France insists that the tax, designed to ensure that tech companies pay a reasonable level of tax in the countries where they do business rather than shifting the profits to tax havens, is aimed at companies from all countries, including China. It was pitched as a stop-gap measure until new rules could be approved on a multilateral basis through the OECD.

Mr Le Maire asked whether the US was still committed to reaching an agreement at the OECD for a global minimum tax.

The OECD negotiations are underway and due to be concluded next year. Mr Le Maire had announced at the G7 summit in Biarritz in August that the US and France had reached a compromise on how to treat France’s national turnover tax on big tech groups.

According to Mr Le Maire, he and US Treasury Secretary Steven Mnuchin agreed that the French tax would stay in place for two years but companies would receive tax credits for those years if the international tax rate agreed at the OECD resulted in a lower level of taxation.

Agnès Pannier-Runacher, French junior finance minister, said France would not back down on its digital tax and needed to be “pugnacious” in defending it.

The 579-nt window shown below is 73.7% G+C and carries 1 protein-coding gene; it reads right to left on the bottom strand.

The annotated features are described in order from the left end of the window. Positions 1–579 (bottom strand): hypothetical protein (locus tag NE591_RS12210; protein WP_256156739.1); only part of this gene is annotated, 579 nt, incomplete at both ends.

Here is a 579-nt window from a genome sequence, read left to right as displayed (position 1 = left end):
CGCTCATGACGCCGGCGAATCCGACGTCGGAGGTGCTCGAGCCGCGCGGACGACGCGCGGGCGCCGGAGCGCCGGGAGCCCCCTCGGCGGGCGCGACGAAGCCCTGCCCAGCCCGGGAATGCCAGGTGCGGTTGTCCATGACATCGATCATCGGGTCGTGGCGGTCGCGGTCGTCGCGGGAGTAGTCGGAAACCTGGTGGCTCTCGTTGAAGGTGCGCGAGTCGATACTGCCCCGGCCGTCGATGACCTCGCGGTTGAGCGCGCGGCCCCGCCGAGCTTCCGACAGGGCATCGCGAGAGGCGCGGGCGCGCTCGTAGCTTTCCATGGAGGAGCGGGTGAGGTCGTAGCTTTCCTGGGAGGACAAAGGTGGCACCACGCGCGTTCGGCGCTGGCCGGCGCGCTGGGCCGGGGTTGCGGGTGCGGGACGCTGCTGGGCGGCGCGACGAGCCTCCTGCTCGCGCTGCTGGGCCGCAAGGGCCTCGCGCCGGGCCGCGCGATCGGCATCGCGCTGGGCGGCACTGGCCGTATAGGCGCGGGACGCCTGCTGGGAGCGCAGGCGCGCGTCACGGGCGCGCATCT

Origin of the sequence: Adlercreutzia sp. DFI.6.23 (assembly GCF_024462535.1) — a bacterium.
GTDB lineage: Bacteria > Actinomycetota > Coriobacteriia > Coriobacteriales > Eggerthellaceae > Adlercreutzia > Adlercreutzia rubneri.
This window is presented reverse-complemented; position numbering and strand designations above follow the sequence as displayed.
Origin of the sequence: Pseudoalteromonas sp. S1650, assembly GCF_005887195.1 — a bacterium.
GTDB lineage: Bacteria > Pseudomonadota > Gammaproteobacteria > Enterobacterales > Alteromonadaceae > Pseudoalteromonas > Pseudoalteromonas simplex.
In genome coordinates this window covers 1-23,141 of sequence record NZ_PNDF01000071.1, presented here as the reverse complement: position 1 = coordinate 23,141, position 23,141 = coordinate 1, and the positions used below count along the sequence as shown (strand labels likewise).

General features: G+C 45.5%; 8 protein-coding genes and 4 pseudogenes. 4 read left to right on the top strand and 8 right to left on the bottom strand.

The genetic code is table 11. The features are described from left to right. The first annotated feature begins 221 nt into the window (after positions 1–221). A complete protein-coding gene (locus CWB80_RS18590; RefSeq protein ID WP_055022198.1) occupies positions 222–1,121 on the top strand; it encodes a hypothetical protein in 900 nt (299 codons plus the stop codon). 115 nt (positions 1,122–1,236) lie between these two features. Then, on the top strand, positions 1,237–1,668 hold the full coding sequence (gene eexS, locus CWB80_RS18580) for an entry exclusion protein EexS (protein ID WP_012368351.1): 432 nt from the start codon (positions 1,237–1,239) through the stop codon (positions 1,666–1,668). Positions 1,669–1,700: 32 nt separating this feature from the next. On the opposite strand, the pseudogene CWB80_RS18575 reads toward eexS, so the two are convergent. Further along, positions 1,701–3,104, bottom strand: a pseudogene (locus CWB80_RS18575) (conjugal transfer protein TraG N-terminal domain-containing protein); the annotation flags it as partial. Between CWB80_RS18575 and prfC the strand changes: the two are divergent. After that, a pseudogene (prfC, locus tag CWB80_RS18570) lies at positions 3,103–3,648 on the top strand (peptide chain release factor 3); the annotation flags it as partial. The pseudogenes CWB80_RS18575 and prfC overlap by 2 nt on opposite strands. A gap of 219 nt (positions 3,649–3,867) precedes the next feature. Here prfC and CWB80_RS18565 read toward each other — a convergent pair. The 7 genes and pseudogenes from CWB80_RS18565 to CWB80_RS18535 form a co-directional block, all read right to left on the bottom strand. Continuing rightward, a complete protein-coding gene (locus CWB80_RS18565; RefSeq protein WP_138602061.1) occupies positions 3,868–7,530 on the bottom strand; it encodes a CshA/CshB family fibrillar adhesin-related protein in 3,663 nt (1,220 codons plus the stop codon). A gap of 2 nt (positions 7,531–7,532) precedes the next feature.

Sparkling wines had been left off the list of tariffs imposed in the tussle over subsidies to Airbus but are a target in the digital tax dispute with France, along with handbags, porcelain, cheeses, yoghurt and other French products. As well as threatening levies on the new categories of imports, the US administration said it would consider whether to impose “fees or restrictions” on French services.

The US also warned that other countries that have introduced digital services taxes, including Italy, Austria and Turkey, could face similar action.

A spokesman for the European Commission said that it would “seek immediate discussions” with the US over its threat, noting that Washington had not yet decided on a final course of action.

The spokesman said that Brussels wanted to “solve this issue amicably to prevent a dispute at the WTO”, noting that the EU backed international efforts to design a common approach for taxing the digital economy.

“We are working hard with our international partners to achieve that and are encouraged by the progress being made at the Organisation for Economic Co-operation and Development,” he said.
Brussels also reiterated the EU’s desire to reach a settlement with Washington that would end the two sides’ escalating dispute over subsidies to Airbus and Boeing but said that the Trump administration had shown no interest in talks.

It said that a WTO panel ruling against the EU earlier this week did not give the US legal grounds to ratchet up punitive tariffs on European products.

“Should the US choose to go ahead with the process to increase the tariff rates or subject additional EU products to the tariffs, such escalation would not facilitate reaching a settlement,” the commission spokesman said.

The commission is considering appealing against the panel’s finding that the EU failed to comply with previous rulings on illegal Airbus subsidies. Brussels believes that the panel made “a number of serious legal errors in its assessment,” said the spokesman.